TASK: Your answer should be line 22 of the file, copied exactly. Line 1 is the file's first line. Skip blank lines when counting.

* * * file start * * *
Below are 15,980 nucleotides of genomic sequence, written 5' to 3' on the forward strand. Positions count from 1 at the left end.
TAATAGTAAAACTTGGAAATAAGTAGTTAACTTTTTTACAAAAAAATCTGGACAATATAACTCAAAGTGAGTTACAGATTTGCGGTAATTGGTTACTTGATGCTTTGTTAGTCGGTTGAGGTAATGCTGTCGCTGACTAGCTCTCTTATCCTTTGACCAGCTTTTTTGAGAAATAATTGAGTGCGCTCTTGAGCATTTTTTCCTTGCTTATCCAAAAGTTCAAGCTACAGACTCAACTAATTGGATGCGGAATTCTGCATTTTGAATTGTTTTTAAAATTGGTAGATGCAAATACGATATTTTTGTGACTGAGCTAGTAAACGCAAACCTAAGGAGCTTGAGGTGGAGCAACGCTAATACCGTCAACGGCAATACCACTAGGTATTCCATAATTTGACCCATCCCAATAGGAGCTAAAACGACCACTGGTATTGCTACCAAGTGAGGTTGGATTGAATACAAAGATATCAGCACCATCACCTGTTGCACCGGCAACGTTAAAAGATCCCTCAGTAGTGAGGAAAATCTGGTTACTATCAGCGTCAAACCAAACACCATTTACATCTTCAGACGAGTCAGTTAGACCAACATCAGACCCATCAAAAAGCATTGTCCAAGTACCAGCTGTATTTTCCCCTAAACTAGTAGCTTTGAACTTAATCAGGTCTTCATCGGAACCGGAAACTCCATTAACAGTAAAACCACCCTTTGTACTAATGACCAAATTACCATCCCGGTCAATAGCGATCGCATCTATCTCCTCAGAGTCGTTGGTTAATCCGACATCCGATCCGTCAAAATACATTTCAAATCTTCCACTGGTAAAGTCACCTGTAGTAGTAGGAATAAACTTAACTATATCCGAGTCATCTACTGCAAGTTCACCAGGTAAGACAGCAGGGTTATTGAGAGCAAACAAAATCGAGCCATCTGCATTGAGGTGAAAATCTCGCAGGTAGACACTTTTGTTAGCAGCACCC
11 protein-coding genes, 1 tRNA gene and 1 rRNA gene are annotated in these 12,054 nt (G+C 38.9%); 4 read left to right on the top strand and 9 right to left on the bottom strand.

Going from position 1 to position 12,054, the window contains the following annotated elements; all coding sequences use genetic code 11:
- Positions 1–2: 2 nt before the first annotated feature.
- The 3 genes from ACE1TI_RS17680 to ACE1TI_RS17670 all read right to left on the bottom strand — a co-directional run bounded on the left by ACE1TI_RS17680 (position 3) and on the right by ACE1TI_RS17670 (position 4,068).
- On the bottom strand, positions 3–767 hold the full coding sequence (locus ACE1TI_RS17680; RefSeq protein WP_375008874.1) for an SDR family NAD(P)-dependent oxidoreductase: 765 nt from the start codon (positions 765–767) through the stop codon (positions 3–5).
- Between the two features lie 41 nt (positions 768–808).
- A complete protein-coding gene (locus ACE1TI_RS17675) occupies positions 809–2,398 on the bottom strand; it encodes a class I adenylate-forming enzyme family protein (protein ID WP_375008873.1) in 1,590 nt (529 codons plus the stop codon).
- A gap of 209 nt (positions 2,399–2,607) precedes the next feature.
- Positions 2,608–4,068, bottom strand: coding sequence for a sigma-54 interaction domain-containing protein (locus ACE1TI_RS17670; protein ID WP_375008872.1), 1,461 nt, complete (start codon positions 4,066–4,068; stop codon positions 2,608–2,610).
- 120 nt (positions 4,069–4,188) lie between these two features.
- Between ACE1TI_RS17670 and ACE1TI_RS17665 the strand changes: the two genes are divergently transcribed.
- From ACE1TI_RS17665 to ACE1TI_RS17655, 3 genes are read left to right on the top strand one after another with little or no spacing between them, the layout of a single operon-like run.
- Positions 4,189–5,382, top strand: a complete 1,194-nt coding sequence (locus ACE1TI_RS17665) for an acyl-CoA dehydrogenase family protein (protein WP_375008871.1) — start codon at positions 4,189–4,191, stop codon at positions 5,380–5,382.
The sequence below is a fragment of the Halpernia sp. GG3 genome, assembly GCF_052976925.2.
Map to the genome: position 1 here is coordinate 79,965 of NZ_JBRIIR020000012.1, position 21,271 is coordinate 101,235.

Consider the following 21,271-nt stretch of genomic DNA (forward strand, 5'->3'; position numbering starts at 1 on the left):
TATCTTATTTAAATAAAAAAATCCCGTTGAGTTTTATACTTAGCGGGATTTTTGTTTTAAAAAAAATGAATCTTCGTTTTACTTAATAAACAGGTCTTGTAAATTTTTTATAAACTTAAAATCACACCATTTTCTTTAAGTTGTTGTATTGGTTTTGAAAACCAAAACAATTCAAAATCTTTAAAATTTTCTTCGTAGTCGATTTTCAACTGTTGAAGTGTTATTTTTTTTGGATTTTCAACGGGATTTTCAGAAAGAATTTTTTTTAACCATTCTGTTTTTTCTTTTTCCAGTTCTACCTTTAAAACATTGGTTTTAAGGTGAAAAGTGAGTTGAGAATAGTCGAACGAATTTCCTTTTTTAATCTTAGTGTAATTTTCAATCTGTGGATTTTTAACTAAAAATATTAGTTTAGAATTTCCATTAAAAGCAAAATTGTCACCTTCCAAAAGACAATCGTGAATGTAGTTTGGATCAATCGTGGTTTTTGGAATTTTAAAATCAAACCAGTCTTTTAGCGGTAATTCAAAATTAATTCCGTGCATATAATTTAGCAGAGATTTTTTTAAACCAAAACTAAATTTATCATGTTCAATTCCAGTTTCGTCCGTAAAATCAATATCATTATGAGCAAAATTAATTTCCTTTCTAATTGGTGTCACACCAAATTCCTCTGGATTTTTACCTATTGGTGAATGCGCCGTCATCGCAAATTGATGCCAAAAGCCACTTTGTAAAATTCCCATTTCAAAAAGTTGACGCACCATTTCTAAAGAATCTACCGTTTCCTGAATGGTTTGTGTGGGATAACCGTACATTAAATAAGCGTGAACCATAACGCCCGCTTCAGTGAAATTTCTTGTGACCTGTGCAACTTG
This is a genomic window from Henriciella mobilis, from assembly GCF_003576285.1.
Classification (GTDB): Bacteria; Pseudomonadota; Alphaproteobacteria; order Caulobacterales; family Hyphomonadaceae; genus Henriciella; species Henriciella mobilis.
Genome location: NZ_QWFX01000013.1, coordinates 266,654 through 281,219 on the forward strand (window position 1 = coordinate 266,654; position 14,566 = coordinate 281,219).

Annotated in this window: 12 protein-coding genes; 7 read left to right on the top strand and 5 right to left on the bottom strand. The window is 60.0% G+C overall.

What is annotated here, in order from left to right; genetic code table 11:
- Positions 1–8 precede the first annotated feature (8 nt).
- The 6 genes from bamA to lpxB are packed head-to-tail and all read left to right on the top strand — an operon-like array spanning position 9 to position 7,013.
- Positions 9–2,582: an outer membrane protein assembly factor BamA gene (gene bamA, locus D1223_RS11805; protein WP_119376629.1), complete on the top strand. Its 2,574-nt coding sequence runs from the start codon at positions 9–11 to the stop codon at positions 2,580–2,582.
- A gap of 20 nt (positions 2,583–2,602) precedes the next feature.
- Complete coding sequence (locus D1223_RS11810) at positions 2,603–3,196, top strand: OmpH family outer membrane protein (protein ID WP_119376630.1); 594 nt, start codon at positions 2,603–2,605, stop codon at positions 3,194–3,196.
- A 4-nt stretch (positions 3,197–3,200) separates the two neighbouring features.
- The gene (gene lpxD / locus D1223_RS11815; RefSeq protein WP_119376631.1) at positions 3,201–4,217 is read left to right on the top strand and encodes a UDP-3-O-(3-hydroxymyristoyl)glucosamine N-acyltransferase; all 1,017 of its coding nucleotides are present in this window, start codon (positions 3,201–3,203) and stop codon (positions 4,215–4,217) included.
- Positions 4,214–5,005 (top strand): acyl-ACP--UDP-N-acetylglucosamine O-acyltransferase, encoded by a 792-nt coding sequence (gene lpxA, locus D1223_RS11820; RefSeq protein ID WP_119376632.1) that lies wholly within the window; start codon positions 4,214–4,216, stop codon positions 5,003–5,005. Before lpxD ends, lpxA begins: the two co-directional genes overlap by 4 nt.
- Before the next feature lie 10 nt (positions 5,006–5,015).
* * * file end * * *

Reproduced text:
Genome location: NZ_QWFX01000013.1, coordinates 266,654 through 281,219 on the forward strand (window position 1 = coordinate 266,654; position 14,566 = coordinate 281,219).